How the Chican@ Discourse Silences Indigenous Peoples from Mexico + Central Americans

This is the first time I teach Chican@ studies as a graduate assistant. I had only taken one Chican@ studies course in my undergrad at UC Berkeley and it was related to art in the LGBTQ community, not the common themes and topics embedded in the Chican@ discourse. I always avoided Chican@ studies because it is a pedagogy that teaches Mexicans that they are indigenous, while ignoring to mention that there is a difference between being indigenous and indigenous descendants. It also ignores to mention that there are tribes and indigenous communities still fighting for their equity, lives, and inclusion in Mexico. In the first week of class, students were introduced to the statement that Mexican genealogy claims that all Mexicans are indigenous. This ignores that mestiz@s also have colonial genealogy — rooted in Spain and other European countries. Yes, I understand that Mexico has a long history of colonization and as a result of the violent assimilation practices enacted on people, there are some who lost their indigenous roots. However, what makes an individual indigenous is more complex than a simple genetic test or ancestry. Many Native American and Indigenous scholars + activists advocate that being indigenous is more than a genetic test, as it is also related to cultural customs, traditions, language, etc. There is a different between claiming to be indigenous and actually having an indigenous community or tribe that claims you.

I have witnessed how the Chican@ discourse has silenced and oppressed indigenous peoples of Mexico (my family & myself). Therefore, I will not serve to further this oppressive narrative. Since Chican@s advocate that there are also indigenous, they feel as though they can take up spaces catered and meant for indigenous peoples and speak as though they are. There is a difference between first-hand & lived experiences. We continue to be oppressed, murdered, harassed, and raped in Mexico as indigenous peoples so there is definitely no longing to reclaim indigeneity in Mexico, but across the Mexican border and in the United States, the Chican@ movement wants to reclaim their indigeneity to benefit their advances in scholarship, research, activism, etc.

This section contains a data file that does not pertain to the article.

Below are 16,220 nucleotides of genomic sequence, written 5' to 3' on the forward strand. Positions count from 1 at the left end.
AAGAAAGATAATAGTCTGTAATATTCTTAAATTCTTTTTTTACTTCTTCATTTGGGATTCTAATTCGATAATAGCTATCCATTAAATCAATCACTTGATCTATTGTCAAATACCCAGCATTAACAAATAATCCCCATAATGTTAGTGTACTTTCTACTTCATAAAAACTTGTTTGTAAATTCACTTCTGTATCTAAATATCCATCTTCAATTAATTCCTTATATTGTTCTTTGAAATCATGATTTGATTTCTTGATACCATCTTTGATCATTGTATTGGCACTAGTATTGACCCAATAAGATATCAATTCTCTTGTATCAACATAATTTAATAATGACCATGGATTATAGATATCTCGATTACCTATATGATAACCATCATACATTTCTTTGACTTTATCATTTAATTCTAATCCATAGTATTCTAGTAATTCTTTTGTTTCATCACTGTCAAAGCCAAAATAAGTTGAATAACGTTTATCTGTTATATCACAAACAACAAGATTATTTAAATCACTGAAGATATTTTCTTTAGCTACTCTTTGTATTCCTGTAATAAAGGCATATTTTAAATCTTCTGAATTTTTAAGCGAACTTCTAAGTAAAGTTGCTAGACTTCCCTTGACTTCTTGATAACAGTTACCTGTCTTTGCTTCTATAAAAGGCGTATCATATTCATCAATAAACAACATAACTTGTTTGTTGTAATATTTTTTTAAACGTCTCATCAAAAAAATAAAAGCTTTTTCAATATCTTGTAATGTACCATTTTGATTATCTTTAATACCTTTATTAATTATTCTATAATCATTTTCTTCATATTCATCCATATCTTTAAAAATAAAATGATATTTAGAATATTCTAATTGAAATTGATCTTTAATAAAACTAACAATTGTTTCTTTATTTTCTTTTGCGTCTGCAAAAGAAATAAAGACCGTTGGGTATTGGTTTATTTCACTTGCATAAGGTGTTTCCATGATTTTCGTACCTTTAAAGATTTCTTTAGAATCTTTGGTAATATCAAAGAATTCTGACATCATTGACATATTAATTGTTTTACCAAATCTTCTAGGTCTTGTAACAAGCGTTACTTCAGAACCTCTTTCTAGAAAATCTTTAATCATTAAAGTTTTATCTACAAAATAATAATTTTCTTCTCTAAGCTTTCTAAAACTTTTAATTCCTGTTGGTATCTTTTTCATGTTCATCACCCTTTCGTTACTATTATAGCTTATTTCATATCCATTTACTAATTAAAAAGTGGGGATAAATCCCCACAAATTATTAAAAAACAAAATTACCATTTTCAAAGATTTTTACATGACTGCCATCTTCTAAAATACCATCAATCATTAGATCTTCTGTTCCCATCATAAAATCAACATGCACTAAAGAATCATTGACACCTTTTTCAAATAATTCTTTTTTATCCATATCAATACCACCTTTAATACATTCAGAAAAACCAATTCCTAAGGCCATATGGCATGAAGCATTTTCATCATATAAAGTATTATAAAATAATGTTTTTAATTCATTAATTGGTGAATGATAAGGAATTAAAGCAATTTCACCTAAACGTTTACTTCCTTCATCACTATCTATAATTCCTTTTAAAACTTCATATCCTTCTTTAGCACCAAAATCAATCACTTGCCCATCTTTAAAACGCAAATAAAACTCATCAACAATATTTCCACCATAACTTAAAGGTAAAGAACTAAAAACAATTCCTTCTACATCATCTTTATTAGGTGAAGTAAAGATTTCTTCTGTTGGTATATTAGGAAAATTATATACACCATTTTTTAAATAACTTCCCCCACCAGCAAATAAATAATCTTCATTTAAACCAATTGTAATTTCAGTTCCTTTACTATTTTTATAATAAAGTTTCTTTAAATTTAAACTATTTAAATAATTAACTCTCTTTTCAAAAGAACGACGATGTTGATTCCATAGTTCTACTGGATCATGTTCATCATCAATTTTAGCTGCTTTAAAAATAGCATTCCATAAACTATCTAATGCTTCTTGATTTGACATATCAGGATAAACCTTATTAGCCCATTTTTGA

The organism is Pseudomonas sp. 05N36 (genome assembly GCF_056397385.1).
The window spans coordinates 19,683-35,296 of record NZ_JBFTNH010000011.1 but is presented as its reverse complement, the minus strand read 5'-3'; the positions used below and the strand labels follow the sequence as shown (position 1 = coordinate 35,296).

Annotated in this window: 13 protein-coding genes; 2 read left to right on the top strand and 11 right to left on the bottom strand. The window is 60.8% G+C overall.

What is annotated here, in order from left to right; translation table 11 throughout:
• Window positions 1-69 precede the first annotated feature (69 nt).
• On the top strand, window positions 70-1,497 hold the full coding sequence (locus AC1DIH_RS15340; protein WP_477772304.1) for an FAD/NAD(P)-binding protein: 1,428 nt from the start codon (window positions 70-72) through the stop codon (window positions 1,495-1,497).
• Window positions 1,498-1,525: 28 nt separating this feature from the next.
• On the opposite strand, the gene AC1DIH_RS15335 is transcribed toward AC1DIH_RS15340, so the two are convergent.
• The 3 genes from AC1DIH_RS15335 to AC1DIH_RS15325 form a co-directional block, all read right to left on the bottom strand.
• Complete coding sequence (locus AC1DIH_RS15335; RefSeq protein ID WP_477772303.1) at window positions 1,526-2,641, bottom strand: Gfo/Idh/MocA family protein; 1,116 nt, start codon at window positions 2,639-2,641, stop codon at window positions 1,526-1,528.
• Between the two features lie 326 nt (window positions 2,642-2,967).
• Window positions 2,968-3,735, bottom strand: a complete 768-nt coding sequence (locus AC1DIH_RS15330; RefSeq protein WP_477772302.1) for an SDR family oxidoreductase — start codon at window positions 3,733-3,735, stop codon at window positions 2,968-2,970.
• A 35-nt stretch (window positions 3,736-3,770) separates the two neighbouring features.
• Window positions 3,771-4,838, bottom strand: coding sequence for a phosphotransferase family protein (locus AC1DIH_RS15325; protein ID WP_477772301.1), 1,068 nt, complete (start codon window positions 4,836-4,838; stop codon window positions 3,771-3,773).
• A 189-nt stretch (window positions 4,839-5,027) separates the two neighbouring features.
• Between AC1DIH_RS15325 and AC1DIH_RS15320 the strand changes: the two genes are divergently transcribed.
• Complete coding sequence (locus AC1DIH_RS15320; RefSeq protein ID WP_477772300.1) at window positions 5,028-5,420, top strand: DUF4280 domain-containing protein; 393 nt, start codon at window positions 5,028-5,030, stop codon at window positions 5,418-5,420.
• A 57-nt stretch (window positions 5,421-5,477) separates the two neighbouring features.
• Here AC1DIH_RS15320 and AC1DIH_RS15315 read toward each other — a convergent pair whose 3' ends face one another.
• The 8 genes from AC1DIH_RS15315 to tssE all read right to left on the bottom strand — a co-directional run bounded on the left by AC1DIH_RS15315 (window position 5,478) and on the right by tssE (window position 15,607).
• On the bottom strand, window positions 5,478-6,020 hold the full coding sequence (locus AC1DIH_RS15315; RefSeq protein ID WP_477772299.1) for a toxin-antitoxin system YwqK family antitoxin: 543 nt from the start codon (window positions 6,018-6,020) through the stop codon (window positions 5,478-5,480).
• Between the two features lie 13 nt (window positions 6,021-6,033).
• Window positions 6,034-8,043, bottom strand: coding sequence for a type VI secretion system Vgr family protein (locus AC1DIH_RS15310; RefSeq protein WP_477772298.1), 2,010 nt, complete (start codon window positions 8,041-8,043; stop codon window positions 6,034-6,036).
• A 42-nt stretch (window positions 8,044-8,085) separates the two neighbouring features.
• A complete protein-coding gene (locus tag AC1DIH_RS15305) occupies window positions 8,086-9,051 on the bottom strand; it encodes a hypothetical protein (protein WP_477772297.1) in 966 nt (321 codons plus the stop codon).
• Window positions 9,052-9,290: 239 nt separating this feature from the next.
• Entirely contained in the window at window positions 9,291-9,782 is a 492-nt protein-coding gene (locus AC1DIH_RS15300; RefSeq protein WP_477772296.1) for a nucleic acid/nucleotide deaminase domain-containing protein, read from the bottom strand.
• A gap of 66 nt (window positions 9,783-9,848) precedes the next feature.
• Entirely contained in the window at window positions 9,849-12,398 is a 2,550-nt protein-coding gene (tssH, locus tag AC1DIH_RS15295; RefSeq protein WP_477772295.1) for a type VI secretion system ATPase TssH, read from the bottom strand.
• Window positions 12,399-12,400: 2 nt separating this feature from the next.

I have lost family because they were indigenous, so while I understand the longing for those who are Chican@ and are trying to reconnect to their ancestral roots, this will not bring my family back. Therefore, I do not let this longing move me at all. This longing does not erase what we continue to live through in Mexico. A current and prime example of the oppression we continue to face is the treatment and hatred Yalitza Aparicio has faced for becoming the first indigenous woman to be nominated for an Oscar and portraying a role in an award-worthy movie, Roma. Her success has brought to light the continued racism indigenous peoples face in Mexico. From being called a pinche india to being out casted by Mexican actors and actresses to prevent her from becoming an award winner, this is the continued discrimination indigenous peoples face.